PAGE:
The 6th Day (15)

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The ViewBirmingham Review

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Review byMatthew Turner27/12/2000

Three out of five stars
Running time: 123 mins

Above-average sci-fi themed "Schwarzy Movie" with a lot of interesting ideas sprinkled in amongst the explosions.

In the not-too-distant future, cars drive themselves, bananas come in regular and nacho-cheese flavours and ‘Virtual Girlfriends’ are all the rage. Cloning is widespread, but restricted to pets only (courtesy of the Re-pet corporation), since the ‘6th Day Laws’ made cloning of humans illegal.

Imagine Big Arn’s surprise then, when, after a hard day’s work as a ‘whisper-craft’ pilot, he returns home to his perfect wife and perfect daughter to discover that he’s been cloned, and that his clone is inside whooping it up with his family on his birthday.

It swiftly transpires that Evil Billionaire Michael Drucker (Tony Goldwyn) has cloned him by mistake, believing him dead, and that now, since there are two Arnies wandering about, one of them has to be killed off…

It’s impossible to watch The 6th Day without being reminded of Total Recall, and although it never quite hits the heights of Verhoeven’s film, there are still a lot of good ideas kicking about to make the story worth watching. However, those hoping for an intelligent discourse on the ethics of cloning, should probably look elsewhere.

As it’s a Schwarzy Movie, we also get healthy doses of self-referentiality, such as when Arnie tells a salesman "I might be back", or when he warns some gunmen not to fire at him, because he has his daughter with him and he "doesn’t want to expose her to mindless violence". The trademark wisecracks are in evidence too, though in a couple of cases these go too far and the film could just have easily have done without them.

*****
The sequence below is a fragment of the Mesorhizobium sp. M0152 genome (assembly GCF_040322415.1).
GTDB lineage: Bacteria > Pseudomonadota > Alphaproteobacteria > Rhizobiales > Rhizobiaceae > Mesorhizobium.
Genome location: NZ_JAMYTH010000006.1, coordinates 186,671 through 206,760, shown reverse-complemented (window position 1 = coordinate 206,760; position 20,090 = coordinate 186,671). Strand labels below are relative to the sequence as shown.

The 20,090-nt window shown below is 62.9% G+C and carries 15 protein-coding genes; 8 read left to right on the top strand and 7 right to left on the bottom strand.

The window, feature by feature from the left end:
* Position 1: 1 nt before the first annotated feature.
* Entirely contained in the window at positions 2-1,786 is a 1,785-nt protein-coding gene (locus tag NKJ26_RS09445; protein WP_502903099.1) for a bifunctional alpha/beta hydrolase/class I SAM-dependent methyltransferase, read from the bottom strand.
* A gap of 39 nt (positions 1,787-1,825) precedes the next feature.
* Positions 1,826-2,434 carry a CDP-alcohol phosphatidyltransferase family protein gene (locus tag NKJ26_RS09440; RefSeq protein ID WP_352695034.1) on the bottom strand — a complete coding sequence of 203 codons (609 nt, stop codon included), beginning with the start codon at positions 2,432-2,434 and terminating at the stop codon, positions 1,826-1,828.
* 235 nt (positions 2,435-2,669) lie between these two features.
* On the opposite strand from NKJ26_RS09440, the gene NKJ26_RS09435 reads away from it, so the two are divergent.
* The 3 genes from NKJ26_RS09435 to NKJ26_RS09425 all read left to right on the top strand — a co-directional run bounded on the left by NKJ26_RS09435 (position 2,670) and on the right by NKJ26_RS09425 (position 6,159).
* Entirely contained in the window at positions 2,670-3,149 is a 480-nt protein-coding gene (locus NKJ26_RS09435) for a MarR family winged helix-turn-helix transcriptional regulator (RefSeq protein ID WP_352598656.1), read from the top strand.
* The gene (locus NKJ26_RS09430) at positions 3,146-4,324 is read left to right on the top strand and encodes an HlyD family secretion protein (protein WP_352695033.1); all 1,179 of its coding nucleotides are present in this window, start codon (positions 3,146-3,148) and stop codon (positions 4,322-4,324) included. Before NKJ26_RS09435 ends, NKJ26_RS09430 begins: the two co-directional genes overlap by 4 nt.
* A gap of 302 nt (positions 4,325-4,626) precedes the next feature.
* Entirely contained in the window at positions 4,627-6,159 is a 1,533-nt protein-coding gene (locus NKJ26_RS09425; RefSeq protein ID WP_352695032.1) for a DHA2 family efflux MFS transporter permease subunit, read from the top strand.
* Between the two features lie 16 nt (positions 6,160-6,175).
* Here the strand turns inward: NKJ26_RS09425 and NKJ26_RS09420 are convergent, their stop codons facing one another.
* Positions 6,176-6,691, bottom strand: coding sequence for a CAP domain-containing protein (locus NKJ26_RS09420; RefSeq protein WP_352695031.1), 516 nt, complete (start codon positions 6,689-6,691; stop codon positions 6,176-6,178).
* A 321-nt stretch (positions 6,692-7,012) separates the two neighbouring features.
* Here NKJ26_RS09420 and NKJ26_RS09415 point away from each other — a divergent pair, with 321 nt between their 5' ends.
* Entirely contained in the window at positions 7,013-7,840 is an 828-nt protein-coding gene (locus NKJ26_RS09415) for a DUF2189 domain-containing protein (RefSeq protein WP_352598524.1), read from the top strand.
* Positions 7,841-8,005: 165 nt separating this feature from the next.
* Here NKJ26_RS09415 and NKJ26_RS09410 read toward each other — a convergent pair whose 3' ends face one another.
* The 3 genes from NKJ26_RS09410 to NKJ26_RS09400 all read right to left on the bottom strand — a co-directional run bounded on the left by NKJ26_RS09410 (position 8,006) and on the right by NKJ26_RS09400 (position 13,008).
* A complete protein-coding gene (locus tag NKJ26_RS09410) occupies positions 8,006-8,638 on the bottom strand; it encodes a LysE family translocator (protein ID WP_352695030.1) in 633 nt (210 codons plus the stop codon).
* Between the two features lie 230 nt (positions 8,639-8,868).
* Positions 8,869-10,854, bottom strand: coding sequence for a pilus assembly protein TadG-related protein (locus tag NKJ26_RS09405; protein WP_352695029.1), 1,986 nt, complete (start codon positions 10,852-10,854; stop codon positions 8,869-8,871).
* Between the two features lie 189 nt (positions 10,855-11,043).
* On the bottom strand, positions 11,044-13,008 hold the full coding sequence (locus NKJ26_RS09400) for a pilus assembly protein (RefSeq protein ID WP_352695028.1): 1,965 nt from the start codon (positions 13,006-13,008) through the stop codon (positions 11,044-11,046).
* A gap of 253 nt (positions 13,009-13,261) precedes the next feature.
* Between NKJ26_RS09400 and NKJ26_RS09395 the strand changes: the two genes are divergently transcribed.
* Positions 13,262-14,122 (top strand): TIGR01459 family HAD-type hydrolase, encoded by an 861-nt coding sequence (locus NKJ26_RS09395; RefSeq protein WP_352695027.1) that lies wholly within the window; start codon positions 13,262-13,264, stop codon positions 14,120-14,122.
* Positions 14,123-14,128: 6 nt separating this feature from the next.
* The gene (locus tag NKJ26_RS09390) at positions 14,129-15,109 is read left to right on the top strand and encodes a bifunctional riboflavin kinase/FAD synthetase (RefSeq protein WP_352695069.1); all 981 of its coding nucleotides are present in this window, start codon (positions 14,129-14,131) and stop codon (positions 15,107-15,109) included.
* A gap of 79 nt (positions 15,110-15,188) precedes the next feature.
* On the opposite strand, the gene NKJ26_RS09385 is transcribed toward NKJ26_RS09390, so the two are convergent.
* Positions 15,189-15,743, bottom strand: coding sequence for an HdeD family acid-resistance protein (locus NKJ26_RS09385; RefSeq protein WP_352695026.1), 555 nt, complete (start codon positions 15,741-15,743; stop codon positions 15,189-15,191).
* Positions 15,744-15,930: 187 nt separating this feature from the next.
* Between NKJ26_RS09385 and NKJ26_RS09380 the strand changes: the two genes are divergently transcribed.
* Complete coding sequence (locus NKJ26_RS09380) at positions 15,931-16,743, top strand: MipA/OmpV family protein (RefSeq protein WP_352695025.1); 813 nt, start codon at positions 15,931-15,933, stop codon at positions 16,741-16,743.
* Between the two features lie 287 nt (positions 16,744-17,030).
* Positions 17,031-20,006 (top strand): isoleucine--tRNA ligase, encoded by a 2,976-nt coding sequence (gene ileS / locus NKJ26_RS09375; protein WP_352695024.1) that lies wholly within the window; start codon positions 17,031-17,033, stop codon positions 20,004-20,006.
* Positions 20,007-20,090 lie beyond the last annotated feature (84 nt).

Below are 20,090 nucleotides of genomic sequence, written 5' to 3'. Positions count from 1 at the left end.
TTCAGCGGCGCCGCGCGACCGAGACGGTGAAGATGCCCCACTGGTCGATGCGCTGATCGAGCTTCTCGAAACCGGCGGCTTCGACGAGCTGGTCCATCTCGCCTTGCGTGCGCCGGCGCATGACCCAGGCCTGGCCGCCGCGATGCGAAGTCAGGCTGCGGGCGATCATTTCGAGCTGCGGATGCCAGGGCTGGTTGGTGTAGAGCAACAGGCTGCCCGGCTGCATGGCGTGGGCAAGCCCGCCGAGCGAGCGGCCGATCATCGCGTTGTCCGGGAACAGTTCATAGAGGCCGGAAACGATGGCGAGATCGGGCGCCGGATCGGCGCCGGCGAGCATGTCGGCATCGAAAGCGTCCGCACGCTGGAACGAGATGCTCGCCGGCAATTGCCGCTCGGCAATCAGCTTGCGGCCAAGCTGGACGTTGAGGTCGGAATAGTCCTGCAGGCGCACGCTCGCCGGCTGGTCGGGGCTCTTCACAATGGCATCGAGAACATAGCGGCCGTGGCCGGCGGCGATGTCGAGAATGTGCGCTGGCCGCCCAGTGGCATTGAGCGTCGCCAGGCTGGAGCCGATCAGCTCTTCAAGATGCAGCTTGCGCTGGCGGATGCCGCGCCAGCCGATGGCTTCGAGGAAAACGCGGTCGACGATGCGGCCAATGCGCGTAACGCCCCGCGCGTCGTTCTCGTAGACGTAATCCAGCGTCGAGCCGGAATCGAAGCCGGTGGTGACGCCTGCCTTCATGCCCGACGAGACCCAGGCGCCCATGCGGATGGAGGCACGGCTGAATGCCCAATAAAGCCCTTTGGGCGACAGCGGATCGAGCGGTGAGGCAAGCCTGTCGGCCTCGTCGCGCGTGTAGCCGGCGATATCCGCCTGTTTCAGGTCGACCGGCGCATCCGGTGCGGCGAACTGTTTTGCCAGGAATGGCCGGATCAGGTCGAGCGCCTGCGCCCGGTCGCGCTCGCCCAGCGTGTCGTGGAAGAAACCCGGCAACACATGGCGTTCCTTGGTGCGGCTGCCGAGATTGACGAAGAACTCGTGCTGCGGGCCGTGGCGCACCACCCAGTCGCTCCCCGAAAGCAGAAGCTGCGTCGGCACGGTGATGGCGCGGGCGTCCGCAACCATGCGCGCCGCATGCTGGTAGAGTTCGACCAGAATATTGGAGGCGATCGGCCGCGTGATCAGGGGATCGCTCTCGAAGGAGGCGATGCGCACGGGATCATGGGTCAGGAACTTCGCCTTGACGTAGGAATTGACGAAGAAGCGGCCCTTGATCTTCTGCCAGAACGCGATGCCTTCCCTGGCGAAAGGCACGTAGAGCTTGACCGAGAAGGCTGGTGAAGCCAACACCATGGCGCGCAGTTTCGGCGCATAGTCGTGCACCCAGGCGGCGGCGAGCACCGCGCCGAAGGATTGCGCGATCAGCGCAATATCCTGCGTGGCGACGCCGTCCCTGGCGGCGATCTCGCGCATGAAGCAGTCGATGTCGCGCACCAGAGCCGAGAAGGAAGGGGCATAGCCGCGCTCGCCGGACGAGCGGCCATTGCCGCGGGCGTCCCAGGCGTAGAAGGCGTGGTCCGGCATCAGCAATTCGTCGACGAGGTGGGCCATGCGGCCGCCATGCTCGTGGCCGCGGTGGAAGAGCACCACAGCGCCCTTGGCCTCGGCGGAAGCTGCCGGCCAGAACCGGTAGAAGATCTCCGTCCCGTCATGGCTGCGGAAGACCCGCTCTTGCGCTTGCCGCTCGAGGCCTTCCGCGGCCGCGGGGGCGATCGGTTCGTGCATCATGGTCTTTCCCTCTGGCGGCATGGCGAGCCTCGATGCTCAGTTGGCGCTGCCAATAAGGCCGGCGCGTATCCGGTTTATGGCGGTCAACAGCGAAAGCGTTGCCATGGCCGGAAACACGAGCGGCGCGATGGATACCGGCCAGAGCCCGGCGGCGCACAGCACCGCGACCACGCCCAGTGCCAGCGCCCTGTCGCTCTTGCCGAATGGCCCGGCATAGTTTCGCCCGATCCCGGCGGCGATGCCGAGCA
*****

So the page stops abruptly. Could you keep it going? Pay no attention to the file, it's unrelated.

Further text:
It’s hardly worth commenting on the acting – it’s not really fair to suddenly expect Schwarzy to mutate into Kevin Spacey at this late stage of the game, and, true to form, he is as wooden and awkward in the ‘regular guy’ scenes as ever.

He’s given good support though, especially from Michael Rapaport as his friend and co-pilot, but also from Robert Duvall as the weary head scientist, and the ever-reliable Michael Rooker as the lead henchman.

In fact, Rooker and his team of henchman provide many of the films best moments, as they get repeatedly killed and re-cloned – with Rooker at one point telling them to "Quit your whining – we’ve all been killed before!"

The only real problem with the film is that you correctly sense that there is a genuinely creepy and suspenseful, more intelligent movie to be made from the same material, and it’s frustrating to imagine what the film could have been in the hands of a more imaginative director (such as Cronenberg, Lynch or even Ridley Scott), with a different actor attached.

Still, a film that contains lines such as "That sonofabitch has my thumb!" can’t be all bad, and this has more than enough to satisfy as a Saturday night popcorn movie and at least it strictly adheres to the golden rule: If in doubt, blow everything up…

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Content updated: 24/10/2017 06:51

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